NFL Players Association to Propose “Less Punitive” Approach to Marijuana

The NFL Players Association (NFLPA) will soon be proposing an amendment to the league’s rules that takes a “less punitive” approach to those caught using or possessing marijuana.

According to the NFLPA’s Executive Director DeMaurice Smith, the proposal will soon be presented to the board of player representatives. If the players approve the rule change, it will be sent to the NFL for final consideration.

“I do think that issues of addressing it more in a treatment and less punitive measure is appropriate,” Smith said in a meeting with Washington Post reporters and editors. “I think it’s important to look at whether there are addiction issues. And I think it’s important to not simply assume recreation is the reason it’s being used.”

Smith says it’s important to note that even those using marijuana for “recreational” purposes, might have an underlying medical issue like depression that it’s helping with:

“We have to do a better job of knowing if our players are suffering from other potentially dangerous psychological issues like depression, right?” Smith said. “So if I look at this myopically as just a recreational use of marijuana and miss the fact that we might have players suffering from depression, what have I fixed? Worse yet, you may have solved an issue that gets the steady drumbeat in a newspaper but miss an issue like chronic depression . . . where a person theoretically might be able to smoke more weed because it makes them feel better but it’s not curing their depression.”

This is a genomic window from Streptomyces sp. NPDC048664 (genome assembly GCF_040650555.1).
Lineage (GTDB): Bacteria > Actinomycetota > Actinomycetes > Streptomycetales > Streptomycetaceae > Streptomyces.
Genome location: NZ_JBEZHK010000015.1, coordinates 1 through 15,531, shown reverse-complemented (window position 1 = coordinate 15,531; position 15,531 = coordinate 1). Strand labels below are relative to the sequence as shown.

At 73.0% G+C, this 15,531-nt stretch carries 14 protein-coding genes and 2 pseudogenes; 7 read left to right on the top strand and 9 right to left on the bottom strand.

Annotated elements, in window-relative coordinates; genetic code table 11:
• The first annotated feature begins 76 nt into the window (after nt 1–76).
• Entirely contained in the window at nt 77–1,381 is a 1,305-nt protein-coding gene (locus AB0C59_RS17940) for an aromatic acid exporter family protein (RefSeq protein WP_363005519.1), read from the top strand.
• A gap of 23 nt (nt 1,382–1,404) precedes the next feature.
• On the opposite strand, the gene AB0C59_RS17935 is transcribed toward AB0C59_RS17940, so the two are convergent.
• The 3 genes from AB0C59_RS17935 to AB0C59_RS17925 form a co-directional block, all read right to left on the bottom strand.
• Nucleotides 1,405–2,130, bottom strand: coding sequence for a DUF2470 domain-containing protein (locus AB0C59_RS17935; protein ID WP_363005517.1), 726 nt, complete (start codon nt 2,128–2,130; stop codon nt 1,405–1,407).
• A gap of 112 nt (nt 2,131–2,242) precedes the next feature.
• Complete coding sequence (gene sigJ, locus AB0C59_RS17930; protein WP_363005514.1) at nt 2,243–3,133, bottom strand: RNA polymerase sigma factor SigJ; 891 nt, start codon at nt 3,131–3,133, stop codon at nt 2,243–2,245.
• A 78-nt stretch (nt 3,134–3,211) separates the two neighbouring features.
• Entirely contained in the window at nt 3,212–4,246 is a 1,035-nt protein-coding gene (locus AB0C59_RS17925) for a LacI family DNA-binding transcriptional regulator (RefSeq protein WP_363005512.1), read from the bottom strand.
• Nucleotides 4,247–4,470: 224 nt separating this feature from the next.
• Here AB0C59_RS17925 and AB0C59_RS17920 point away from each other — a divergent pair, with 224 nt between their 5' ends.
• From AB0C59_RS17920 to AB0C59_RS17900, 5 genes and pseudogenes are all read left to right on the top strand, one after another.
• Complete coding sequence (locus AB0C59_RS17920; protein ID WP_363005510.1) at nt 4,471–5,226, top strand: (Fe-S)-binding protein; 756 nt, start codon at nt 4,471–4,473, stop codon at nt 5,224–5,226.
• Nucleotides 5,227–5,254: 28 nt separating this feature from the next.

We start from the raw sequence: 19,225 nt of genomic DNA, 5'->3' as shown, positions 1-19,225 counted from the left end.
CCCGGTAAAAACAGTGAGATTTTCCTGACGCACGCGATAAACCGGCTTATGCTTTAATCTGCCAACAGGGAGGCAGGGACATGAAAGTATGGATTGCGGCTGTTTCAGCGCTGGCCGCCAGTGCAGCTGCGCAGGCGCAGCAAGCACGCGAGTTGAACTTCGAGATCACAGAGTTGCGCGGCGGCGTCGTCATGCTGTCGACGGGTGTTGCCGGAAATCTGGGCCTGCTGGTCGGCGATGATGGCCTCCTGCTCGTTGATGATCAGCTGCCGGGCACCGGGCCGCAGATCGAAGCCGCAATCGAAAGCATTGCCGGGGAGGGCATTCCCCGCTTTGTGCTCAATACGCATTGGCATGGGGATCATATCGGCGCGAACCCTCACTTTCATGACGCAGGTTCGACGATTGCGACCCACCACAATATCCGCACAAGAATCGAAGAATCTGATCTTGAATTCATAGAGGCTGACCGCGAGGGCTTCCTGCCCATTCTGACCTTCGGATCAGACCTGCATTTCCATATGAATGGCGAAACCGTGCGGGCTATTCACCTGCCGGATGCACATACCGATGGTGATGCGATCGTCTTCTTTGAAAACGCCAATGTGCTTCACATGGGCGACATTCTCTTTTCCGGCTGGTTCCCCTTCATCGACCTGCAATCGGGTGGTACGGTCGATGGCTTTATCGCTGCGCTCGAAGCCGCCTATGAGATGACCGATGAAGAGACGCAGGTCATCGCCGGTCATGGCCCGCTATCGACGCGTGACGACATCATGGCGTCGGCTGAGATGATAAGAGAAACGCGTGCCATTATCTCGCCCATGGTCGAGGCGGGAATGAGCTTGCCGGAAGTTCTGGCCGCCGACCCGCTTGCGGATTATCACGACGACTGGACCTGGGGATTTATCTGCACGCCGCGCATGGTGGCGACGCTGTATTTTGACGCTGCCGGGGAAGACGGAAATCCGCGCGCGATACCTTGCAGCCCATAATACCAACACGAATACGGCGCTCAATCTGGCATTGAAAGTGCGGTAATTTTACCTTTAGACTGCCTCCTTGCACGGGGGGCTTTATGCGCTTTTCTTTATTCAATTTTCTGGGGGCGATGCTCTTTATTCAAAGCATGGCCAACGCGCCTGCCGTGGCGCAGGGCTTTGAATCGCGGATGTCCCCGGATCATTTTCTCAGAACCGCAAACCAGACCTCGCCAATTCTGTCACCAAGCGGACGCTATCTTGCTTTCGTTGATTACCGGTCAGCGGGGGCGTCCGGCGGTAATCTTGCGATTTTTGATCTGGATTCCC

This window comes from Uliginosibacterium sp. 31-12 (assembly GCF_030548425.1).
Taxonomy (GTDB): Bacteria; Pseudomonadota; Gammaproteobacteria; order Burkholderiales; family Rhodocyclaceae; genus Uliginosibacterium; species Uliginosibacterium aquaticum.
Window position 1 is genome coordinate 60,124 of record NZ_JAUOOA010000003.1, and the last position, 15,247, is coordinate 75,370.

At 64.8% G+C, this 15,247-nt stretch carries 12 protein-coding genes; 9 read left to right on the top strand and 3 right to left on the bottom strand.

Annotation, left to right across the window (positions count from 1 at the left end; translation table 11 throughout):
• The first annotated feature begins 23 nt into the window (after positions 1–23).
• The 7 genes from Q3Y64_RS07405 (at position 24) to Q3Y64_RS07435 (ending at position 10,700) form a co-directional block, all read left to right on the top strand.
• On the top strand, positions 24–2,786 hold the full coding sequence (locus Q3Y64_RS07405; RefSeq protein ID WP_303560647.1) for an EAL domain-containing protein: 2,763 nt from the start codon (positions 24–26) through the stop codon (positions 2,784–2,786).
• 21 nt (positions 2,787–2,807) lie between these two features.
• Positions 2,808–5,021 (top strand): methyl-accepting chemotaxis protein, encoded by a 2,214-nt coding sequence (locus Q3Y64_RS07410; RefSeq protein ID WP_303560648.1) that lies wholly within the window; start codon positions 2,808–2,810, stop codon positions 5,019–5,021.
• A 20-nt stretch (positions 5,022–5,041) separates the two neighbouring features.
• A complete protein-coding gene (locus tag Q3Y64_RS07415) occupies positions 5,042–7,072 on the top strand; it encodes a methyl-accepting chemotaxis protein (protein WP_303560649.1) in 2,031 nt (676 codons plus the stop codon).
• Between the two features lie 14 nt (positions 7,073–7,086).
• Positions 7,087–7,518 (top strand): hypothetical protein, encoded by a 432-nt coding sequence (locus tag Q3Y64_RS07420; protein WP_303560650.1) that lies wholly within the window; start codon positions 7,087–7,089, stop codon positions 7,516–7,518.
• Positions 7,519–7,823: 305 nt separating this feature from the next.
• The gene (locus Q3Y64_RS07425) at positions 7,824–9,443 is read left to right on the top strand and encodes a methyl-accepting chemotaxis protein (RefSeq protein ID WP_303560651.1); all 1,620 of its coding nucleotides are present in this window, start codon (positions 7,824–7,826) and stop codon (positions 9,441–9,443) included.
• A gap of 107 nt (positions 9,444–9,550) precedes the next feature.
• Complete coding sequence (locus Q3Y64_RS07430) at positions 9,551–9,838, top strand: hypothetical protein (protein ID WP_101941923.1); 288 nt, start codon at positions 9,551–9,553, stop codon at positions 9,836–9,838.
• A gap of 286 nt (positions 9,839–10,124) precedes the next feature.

Smith continues; “So to me, as we’re looking at that front end — and it’s been a long process — the reason why I think it’s more complicated than just making a quick decision about recreational use is we look at these things as a macro-issue. And what we try to do is what a union’s supposed to do: improve the health and safety of our players in a business that sometimes can seriously exacerbate existing physical and mental issues.”

In 2014 the league raided their THC threshold to reduce the number of failed drug tests. Although the limit was raised from 15 nanograms per milliliter to 35, it has still led to the suspension of numerous players over failed drug tests, some of which are in states where cannabis is legal.

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